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Its opposition to partition was sustained and unyielding: throughout the two months of June and July 1916, the paper ran 52 editorials, 38 of them enunciating an anti-partition message.And to this chorus line of influential critics were joined the Catholic bishops, among the most vociferous and trenchant of them the Bishop of Limerick, Dr. Writing to a Belfast Anti-Partition Committee, O’Dwyer denounced Irish political leaders for agreeing to sell northern nationalists ‘like chattels’ and cut them ‘off from their own country’.

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Dillon, who had witnessed the rebellion close-up, saw in the prosecution of this punitive policy the unravelling of decades of constitutional nationalist progress which had been expected to soon deliver the prize of an Irish Home Rule parliament.This was, as Dillon put it, the ‘fruit of our life work’: ‘We have risked our lives a hundred times to bring about this result.Instead, Lloyd George met separately with both sets of negotiators and found agreement for a solution on the basis that the Home Rule Act of 1914 would come into force as soon as possible but would not apply to the six north-eastern counties; that Irish representation at Westminster would be reduced; and that, at the conclusion of the war, an Imperial conference would be convened to find a permanent settlement for Ireland.For unionist and national negotiators, the compromise offered sufficient crumbs of comfort to earn their support.We are held up to odium as traitors by those men who made this rebellion, and our lives have been in danger a hundred times during the last thirty you are washing out our whole life work in a sea of blood.’ Dillon’s words proved prophetic.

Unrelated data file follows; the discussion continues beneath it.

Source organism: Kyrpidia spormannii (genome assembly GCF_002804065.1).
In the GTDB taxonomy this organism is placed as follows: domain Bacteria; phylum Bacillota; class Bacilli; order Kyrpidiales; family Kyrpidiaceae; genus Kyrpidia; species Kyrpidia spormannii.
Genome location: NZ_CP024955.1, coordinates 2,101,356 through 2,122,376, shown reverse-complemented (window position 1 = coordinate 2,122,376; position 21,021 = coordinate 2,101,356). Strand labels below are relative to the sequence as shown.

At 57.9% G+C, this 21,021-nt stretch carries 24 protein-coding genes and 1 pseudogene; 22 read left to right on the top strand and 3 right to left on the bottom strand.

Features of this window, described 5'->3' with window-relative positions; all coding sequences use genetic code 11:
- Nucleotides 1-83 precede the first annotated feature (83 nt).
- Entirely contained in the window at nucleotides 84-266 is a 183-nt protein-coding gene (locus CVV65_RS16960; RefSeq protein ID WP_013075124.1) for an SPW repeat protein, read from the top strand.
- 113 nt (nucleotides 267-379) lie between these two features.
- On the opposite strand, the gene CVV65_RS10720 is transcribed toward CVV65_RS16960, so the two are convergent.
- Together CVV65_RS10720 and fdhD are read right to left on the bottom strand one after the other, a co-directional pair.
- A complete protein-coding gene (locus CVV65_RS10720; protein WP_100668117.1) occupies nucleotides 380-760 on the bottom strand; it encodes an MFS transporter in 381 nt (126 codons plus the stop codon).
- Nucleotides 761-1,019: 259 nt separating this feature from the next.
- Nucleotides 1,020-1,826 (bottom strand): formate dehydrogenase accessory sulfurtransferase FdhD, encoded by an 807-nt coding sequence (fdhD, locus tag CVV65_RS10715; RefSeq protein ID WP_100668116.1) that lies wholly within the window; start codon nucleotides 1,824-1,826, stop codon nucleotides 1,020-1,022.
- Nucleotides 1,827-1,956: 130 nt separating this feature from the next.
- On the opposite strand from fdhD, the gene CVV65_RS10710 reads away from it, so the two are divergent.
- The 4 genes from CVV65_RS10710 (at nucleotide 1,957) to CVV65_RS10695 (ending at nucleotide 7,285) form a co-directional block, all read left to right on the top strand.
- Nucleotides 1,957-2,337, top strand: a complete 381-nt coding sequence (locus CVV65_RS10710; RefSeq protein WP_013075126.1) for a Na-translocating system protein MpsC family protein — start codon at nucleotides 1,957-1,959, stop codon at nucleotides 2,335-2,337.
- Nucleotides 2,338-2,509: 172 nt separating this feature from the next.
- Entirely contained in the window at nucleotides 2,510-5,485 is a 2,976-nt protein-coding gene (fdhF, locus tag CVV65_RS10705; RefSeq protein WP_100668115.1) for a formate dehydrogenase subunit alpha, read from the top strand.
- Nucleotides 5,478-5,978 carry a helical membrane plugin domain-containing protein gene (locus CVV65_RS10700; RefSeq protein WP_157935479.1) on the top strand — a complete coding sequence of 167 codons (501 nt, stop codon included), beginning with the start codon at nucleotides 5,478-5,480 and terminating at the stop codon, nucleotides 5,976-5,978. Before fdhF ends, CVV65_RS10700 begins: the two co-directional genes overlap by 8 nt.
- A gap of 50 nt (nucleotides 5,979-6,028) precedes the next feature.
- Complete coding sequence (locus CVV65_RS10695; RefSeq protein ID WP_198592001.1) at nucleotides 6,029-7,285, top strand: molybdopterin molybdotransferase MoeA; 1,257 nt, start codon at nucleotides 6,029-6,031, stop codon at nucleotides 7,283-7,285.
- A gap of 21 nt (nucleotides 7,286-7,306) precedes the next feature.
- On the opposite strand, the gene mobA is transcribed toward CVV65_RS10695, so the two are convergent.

Just over two years later, the life’s work of a generation of Home Rule Irish nationalists had been all but swept away: the Irish Parliamentary Party was routed in the British general election of December 1918 when Sinn Féin, campaigning on a platform of complete independence for Ireland and abstention from Westminster, secured 73 of the 105 Irish seats available.

' The problem of divided Ireland solved by a simple feat of engineering - if Scotland make not objections.' Satirical magazine , 8 October 1913) But what exactly was the nature of that partition and how long would the exclusion of the six counties last?

Here, in what historian Eamon Phoenix has described as an act of ‘pre-meditated duplicity’, Lloyd George offered assurances to the two parties that were not only incompatible, but inimical.

Not prepared to be easily sold, some constitutional northern nationalists, in what was construed by the authorities as a ‘revolt ...against Mr Redmond and his colleagues’, launched a new vehicle for resisting any carve-up of the country – the short-lived Irish Nation League.

Founded following an anti-partition meeting in Derry in late July, the League was, within a month, reported to have had as many 29 branches and 1,000 members in the counties Derry, Donegal, Down, Fermanagh and Tyrone.

The House of Commons filled with noise and animosity.